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I've seen the term "oversampling" used in a survey design methodology context and in a machine learning context (e.g. methods like SMOTE). I'm intrigued by the differences between the two.

So far, here's what I understood:

The purpose of oversampling in survey design is to reduce the variance for a target sub-population with a rare but interesting feature, and to cut costs related to sampling the population, as explained here: https://ajph.aphapublications.org/doi/full/10.2105/AJPH.2017.303895 Oversampling is planned beforehand, and is done when we collect the data. Weights are then applied to observations to account for the bias introduced by oversampling.

In machine learning, the goal of oversampling is to improve prediction metrics (e.g. accuracy) for so-called imbalanced datasets. Oversampling is done when the data has already been collected, so it involves duplicating observations or creating synthetic observations. In this context, oversampling has been criticized as a solution to a non-problem (as many posts on this website explain well). For example accuracy may be simply the wrong indicator to look at, and other methods than oversampling may be applied to improve predictions.

Am I correct as to the differences between the two contexts? Are there other major differences (or common points) I am missing?

Bonus question: has oversampling in machine learning been originally inspired by oversampling as a survey design method? If so, why does it not use weights in the same way as in survey design?

I don't have any particular practical problem related to any of this, my question is just out of curiosity, as it's (mildly) surprising to have the same term used in two apparently quite different contexts. So I'm afraid I cannot be really more specific than what I ask above. Thanks!

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You are correct about oversampling in survey design. If you want to read more about it, another useful search terms is "stratified sampling" (which is itself another term that survey stats and ML use in different ways!).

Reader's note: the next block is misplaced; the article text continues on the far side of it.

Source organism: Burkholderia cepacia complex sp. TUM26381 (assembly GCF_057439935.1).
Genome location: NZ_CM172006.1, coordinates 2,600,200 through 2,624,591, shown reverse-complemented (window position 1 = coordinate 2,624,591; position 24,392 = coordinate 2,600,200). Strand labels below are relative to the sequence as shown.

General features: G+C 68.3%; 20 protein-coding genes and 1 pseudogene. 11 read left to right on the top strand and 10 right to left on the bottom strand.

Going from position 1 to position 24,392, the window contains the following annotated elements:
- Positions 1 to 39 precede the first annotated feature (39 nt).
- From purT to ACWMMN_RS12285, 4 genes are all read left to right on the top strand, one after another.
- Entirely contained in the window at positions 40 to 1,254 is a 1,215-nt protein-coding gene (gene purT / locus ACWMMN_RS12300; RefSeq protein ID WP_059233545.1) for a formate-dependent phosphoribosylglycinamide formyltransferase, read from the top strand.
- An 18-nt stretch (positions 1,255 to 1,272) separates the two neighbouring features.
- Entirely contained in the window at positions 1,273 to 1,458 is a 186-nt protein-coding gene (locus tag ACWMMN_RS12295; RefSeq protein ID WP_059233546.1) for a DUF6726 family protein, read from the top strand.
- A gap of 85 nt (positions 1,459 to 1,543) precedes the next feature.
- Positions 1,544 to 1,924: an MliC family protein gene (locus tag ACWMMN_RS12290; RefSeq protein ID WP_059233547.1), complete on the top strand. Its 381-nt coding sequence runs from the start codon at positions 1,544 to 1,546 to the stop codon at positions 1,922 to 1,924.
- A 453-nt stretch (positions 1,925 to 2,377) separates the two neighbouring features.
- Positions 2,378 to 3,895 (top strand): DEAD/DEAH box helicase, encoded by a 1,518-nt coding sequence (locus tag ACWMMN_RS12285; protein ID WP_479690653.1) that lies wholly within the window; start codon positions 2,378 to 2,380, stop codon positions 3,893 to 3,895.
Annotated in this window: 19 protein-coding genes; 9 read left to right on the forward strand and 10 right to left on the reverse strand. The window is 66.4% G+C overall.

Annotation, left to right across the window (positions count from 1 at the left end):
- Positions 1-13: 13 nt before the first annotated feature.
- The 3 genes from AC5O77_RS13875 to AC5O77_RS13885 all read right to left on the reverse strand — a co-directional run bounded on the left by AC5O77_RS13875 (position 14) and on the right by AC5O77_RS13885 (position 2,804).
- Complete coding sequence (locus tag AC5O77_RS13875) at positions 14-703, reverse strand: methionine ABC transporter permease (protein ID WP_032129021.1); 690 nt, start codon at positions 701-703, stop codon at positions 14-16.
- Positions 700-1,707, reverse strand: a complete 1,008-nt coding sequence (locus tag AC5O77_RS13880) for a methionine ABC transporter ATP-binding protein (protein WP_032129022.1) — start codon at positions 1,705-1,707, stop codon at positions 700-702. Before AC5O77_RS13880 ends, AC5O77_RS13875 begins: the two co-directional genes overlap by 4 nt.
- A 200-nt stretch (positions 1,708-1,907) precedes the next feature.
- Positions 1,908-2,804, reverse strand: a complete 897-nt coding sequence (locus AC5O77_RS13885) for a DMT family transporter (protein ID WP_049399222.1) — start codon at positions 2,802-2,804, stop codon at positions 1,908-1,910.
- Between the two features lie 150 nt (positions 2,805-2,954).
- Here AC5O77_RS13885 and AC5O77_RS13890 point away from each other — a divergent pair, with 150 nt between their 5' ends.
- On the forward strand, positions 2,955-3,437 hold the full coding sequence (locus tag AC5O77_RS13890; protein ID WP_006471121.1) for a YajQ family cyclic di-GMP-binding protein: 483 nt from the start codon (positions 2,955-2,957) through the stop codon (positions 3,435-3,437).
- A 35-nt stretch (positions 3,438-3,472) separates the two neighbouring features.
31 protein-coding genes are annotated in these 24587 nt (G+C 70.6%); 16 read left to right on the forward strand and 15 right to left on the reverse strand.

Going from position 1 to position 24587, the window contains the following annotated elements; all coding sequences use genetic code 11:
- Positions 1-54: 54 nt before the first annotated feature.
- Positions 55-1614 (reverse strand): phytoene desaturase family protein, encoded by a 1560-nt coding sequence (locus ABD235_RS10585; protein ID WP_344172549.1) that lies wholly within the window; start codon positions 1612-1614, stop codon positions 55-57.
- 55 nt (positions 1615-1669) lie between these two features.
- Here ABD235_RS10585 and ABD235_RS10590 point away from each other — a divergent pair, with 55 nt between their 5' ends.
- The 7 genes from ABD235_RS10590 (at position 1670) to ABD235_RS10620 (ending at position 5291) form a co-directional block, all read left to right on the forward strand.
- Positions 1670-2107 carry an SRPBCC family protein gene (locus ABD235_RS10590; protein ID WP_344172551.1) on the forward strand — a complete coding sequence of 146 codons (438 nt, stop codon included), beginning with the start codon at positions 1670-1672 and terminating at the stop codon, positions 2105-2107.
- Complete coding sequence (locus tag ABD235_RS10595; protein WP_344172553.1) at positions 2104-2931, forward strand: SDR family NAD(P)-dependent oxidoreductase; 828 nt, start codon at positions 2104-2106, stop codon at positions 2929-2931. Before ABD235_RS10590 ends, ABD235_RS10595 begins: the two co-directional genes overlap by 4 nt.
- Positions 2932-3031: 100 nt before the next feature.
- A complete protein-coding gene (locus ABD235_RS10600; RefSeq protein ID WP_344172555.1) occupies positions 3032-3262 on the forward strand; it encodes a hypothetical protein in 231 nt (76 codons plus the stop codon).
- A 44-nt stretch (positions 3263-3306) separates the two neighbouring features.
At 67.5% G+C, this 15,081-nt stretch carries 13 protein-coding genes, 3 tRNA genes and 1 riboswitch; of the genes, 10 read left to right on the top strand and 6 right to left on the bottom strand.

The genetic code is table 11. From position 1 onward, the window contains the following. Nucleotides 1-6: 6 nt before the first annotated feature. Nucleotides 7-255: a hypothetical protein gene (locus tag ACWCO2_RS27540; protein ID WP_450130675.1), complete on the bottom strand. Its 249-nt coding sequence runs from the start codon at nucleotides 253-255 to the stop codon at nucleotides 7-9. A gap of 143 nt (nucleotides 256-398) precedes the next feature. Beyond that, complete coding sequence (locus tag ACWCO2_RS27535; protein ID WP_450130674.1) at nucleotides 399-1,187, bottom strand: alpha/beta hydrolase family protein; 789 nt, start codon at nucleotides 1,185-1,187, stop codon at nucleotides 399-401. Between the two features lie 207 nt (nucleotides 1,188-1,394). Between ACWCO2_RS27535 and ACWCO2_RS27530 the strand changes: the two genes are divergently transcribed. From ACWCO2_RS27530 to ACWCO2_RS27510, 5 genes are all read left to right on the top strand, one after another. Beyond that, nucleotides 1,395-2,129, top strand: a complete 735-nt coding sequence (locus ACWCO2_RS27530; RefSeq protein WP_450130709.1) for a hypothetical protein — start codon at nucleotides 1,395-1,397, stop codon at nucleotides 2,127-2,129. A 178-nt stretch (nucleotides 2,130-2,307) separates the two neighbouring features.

To the best of my knowledge you are right about oversampling in ML too. However, others may be able to answer that better than I can.

Finally, I don't know the history of why oversampling in ML came to be used the way it is, but I doubt that it came from survey statistics. If the people who introduced oversampling to ML had a background in statistical survey methods, they probably would have introduced sampling weights instead. Their background would have primed them to realize that ML-style oversampling effectively makes you think you have lower standard errors than you really do.

Instead, I suspect it was developed independently by ML practitioners with limited statistical background. My guess is that someone thought, "I want to deal with class imbalance somehow, and it's easy to write a few lines of code to oversample the minority class," and they just didn't have the right background to think of the downsides or know of the alternatives. Even when people do realize the risks of oversampling and do think of using weights, it's not always obvious how to incorporate sampling weights sensibly into a new ML algorithm.

(Edit: About that last comment---there are at least 3 common types of weights used in statistics. Thomas Lumley summarizes them as precision weights ("this row in the dataset is actually the sample mean of 10 different units"), frequency weights ("we've compressed our dataset by noting that 10 different units all had identical values on each variable"), and sampling weights ("this unit was sampled from the population with probability 1/10"). The different types of weights often give similar point estimates or model predictions, but not always; and they give very different standard errors. Precision weights and frequency weights seem like a more natural fit for the ML world ("we acquired this large dataset, without using any particular deliberate sampling design, and then we compressed it to take up less disk space"). So when ML algorithms are adapted to use weights at all, I suspect the priority is often on using precision or frequency weights, not sampling weights.)

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